Thursday, December 31, 2009

Off-grid solar power system specifics (technical details)

The basic components of our solar electric system are:

  • 1250 watts of solar panels (10 100-watt panels and 5 50-watt panels)
  • 12 6-volt 225 amp hour batteries
  • 60 amp MPPT solar charge controller (Xantrex XW-60)
  • 3,000 watt true sine wave inverter (Aims Power)
  • 600 watt true sine wave inverter (Samlex)

Sun-100 solar panel I bought the panels and batteries from Sun Electronics in Florida. The panels are Sun-100 and Sun-50, panels that the company has assembled for them from other panel manufacturer’s parts. These are not top of the line panels, but I didn’t pay the $3 to $5 per watt price of top of the line panels. I bought these because they were on sale ($1.74 per watt – they now have other sizes on sale for the same price), fit within my budget, and their specifications were appropriate for my application. They look fine and test fine on my digital multi-meter. Maybe they won’t last as long as other name brand panels, but they seem like a good place to start.

The batteries are 6-volt golf cart batteries, a common deep-cycle lead acid battery for solar US-225 batteryapplications, especially new systems. They are relatively cheap and should provide several years of service if treated properly. One of the things I didn’t realize when I first ordered the panels and batteries is how the solar array needs to be sized to the battery bank. You can have too large of a battery bank for the number of panels which isn’t good for the batteries. I actually was on the bottom edge with my amount of PV (photovoltaic) watts with our original number of panels (10 100-watt). 

Xantrex XW-60 solar charge controller I ended up ordering more panels, 5 50-watt panels, after having received the first 10 100-watt panels for three reasons: they didn’t have any more of the 100 watt panels matching what I already received, I wanted to size the PV array more appropriately to our battery bank size, and it allows a little more available power generation for the system. As I mentioned in a previous post, conservation is the first three things you should do in setting up an off-grid system. In sizing your system, you need to be able to compute your reasonable and realistic electricity usage. This is where a Kill-A-Watt meter comes in very handy (as of 12/30/09, Newegg has it on sale for $19.99 with free shipping if you use promo code EMCMNPM27).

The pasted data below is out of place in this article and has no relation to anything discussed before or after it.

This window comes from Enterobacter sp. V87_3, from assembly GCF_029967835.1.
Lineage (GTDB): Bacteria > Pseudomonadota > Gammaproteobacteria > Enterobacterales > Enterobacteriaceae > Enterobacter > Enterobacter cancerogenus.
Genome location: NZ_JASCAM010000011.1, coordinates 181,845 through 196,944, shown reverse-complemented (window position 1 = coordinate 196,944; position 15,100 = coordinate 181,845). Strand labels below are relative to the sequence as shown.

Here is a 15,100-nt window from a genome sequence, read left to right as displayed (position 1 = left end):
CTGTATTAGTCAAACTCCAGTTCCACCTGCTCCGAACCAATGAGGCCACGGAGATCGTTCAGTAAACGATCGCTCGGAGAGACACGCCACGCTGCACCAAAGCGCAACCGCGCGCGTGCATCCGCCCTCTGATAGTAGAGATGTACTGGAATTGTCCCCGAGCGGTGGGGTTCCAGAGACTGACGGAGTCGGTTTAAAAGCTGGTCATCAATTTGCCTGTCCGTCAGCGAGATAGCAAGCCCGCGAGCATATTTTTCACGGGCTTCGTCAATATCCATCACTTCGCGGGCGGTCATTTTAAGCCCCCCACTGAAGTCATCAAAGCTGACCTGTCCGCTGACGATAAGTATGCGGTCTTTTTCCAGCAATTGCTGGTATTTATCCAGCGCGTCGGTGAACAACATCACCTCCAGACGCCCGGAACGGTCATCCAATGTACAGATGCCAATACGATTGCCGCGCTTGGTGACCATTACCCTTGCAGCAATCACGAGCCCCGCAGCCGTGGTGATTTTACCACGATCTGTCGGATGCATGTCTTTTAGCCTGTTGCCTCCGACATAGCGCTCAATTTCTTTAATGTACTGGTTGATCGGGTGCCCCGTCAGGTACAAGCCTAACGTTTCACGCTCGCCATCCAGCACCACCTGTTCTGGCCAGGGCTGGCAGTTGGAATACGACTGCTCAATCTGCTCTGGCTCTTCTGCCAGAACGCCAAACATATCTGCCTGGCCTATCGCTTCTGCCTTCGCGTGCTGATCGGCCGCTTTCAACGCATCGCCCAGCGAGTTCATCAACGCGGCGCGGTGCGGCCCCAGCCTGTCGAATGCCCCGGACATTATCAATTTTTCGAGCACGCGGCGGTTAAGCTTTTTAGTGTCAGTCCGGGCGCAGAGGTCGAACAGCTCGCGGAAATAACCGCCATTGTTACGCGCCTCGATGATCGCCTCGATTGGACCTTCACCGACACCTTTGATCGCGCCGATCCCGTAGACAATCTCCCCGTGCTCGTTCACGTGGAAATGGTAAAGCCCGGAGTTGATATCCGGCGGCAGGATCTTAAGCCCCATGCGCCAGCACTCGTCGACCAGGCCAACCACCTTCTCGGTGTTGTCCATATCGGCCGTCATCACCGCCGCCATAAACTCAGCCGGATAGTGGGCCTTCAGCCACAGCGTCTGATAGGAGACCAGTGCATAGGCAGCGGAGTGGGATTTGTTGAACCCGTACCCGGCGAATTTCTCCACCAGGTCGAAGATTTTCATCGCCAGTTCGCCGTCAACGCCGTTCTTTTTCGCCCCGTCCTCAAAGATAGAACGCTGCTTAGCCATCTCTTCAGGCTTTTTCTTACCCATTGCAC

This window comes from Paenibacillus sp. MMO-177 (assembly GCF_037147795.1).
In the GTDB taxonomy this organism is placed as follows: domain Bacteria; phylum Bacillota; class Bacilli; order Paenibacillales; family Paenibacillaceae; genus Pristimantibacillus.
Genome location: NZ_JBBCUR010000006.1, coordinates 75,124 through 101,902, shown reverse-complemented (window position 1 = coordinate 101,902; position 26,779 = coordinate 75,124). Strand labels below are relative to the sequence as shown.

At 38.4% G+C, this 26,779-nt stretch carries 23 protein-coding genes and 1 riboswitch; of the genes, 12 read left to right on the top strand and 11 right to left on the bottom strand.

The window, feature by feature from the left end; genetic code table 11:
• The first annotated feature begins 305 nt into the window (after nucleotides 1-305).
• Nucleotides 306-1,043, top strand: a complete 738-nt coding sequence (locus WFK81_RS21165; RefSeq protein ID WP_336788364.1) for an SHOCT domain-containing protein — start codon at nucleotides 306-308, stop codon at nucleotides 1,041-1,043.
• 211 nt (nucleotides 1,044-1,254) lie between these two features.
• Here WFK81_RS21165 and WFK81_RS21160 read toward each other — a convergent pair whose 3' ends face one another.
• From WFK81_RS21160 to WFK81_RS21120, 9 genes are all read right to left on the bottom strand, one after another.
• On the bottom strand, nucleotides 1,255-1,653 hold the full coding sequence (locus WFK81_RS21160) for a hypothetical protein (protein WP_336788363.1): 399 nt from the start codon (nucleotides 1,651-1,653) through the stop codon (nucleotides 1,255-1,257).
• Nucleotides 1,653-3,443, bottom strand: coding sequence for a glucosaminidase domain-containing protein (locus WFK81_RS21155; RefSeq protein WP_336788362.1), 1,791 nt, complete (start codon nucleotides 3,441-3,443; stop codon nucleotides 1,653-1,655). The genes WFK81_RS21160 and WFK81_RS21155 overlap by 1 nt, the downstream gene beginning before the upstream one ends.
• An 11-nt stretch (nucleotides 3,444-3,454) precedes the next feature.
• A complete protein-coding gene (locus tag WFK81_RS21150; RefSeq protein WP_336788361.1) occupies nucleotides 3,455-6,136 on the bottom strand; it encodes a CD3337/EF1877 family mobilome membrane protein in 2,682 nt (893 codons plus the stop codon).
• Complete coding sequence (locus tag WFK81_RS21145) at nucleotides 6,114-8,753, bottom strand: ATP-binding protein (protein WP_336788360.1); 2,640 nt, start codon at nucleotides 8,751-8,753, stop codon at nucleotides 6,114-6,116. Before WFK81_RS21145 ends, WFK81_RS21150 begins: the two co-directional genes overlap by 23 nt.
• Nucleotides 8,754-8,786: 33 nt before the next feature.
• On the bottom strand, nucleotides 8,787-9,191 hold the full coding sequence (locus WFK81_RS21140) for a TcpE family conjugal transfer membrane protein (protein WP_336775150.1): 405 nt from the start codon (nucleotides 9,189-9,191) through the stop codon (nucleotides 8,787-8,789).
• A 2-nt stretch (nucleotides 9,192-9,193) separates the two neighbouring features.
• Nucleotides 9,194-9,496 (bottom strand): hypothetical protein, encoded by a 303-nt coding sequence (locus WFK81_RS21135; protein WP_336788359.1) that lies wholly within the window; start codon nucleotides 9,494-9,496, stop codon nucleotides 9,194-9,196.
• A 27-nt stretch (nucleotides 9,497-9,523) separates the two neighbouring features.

For our usage we’ve figured on the following daily consumption (rounding up each in order to over-figure rather than under-figure):

  • 300 watts for refrigerator
  • 300 watts for lights
  • 300 watts for computer/tv/dvd player
  • 200 watts for washing machine
  • 100 - 300 watts for miscellaneous usage
That gives a total of 1.2 to 1.4 kilowatt hours per day. We can and probably will use less because these numbers are figured high on purpose based upon our current usage. There will be times when there is limited sun during a given week because of cloud cover, meaning there will be less electricity available for use. Extended periods of cloudy weather would probably require a generator or other power source to charge the batteries. If we weren’t trying to run a refrigerator, we could just live without electricity during such times until the sun returned to recharge the batteries. So, we’ll be getting a small generator as a backup to keep the batteries healthy – discharging batteries too low is greatly limits their lifetime.

We can figure the necessary battery size for our system based upon our general usage (let’s round it up to 1.5 Kwh). When figuring usage, watts for different voltages are equivalent, but amps are not. There’s a simple formula: volts time amps equals watts. That means at 120 volts (standard AC) 12.5 amps equals 1,500 watts (120 x 12.5 = 1,500). However, at 24 volts (the voltage of our battery bank), 1.5 kilowatts requires more amps: 24 volts times 62.5 amps equals 1,500 watts (24 x 62.5 = 1,500). If I made my calculations based upon amps, I’ be way off. When figuring battery usage, we need to be sure and use the right numbers.